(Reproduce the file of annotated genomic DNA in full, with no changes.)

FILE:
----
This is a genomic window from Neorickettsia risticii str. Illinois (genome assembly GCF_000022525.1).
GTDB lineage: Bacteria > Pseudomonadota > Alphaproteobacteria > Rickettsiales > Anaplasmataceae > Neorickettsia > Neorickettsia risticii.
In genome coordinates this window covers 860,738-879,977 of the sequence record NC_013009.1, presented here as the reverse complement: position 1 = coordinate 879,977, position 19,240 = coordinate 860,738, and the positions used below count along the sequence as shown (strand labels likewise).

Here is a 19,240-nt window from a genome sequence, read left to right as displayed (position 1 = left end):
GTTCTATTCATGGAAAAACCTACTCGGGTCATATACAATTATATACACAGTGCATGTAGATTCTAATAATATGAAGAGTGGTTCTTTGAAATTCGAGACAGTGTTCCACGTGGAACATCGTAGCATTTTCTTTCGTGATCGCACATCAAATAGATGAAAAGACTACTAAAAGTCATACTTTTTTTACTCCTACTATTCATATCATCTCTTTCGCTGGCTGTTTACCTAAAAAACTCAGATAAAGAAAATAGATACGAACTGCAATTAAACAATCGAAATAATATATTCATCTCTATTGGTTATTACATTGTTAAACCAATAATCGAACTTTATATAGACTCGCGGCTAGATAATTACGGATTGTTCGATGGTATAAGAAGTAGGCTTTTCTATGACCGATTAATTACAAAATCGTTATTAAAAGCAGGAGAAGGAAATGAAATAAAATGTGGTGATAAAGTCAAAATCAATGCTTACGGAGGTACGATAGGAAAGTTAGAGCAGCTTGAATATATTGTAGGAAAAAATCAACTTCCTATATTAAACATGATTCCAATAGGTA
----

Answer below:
This is a genomic window from Neorickettsia risticii str. Illinois (genome assembly GCF_000022525.1).
GTDB lineage: Bacteria > Pseudomonadota > Alphaproteobacteria > Rickettsiales > Anaplasmataceae > Neorickettsia > Neorickettsia risticii.
In genome coordinates this window covers 860,738-879,977 of the sequence record NC_013009.1, presented here as the reverse complement: position 1 = coordinate 879,977, position 19,240 = coordinate 860,738, and the positions used below count along the sequence as shown (strand labels likewise).

Here is a 19,240-nt window from a genome sequence, read left to right as displayed (position 1 = left end):
GTTCTATTCATGGAAAAACCTACTCGGGTCATATACAATTATATACACAGTGCATGTAGATTCTAATAATATGAAGAGTGGTTCTTTGAAATTCGAGACAGTGTTCCACGTGGAACATCGTAGCATTTTCTTTCGTGATCGCACATCAAATAGATGAAAAGACTACTAAAAGTCATACTTTTTTTACTCCTACTATTCATATCATCTCTTTCGCTGGCTGTTTACCTAAAAAACTCAGATAAAGAAAATAGATACGAACTGCAATTAAACAATCGAAATAATATATTCATCTCTATTGGTTATTACATTGTTAAACCAATAATCGAACTTTATATAGACTCGCGGCTAGATAATTACGGATTGTTCGATGGTATAAGAAGTAGGCTTTTCTATGACCGATTAATTACAAAATCGTTATTAAAAGCAGGAGAAGGAAATGAAATAAAATGTGGTGATAAAGTCAAAATCAATGCTTACGGAGGTACGATAGGAAAGTTAGAGCAGCTTGAATATATTGTAGGAAAAAATCAACTTCCTATATTAAACATGATTCCAATAGGTA